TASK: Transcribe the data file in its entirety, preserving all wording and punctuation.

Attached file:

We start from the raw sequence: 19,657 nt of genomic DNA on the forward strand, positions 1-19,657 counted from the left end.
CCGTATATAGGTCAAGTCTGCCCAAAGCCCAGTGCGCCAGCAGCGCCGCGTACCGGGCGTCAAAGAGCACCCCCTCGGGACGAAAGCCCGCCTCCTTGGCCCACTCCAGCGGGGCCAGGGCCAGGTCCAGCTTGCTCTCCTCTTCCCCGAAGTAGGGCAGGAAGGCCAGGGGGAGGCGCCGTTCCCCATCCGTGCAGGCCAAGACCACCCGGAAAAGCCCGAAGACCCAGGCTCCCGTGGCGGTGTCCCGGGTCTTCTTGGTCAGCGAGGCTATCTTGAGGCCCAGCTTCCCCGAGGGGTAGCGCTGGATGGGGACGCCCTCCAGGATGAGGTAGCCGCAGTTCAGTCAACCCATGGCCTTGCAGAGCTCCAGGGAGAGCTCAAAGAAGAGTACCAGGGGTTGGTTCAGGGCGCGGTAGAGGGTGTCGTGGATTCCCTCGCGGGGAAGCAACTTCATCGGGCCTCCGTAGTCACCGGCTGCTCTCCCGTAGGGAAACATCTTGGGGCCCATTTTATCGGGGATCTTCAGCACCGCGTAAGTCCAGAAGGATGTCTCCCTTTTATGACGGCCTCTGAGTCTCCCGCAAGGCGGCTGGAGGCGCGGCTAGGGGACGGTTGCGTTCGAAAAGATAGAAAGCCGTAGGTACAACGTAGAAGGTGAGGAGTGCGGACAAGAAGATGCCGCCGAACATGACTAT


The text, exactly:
We start from the raw sequence: 19,657 nt of genomic DNA on the forward strand, positions 1-19,657 counted from the left end.
CCGTATATAGGTCAAGTCTGCCCAAAGCCCAGTGCGCCAGCAGCGCCGCGTACCGGGCGTCAAAGAGCACCCCCTCGGGACGAAAGCCCGCCTCCTTGGCCCACTCCAGCGGGGCCAGGGCCAGGTCCAGCTTGCTCTCCTCTTCCCCGAAGTAGGGCAGGAAGGCCAGGGGGAGGCGCCGTTCCCCATCCGTGCAGGCCAAGACCACCCGGAAAAGCCCGAAGACCCAGGCTCCCGTGGCGGTGTCCCGGGTCTTCTTGGTCAGCGAGGCTATCTTGAGGCCCAGCTTCCCCGAGGGGTAGCGCTGGATGGGGACGCCCTCCAGGATGAGGTAGCCGCAGTTCAGTCAACCCATGGCCTTGCAGAGCTCCAGGGAGAGCTCAAAGAAGAGTACCAGGGGTTGGTTCAGGGCGCGGTAGAGGGTGTCGTGGATTCCCTCGCGGGGAAGCAACTTCATCGGGCCTCCGTAGTCACCGGCTGCTCTCCCGTAGGGAAACATCTTGGGGCCCATTTTATCGGGGATCTTCAGCACCGCGTAAGTCCAGAAGGATGTCTCCCTTTTATGACGGCCTCTGAGTCTCCCGCAAGGCGGCTGGAGGCGCGGCTAGGGGACGGTTGCGTTCGAAAAGATAGAAAGCCGTAGGTACAACGTAGAAGGTGAGGAGTGCGGACAAGAAGATGCCGCCGAACATGACTAT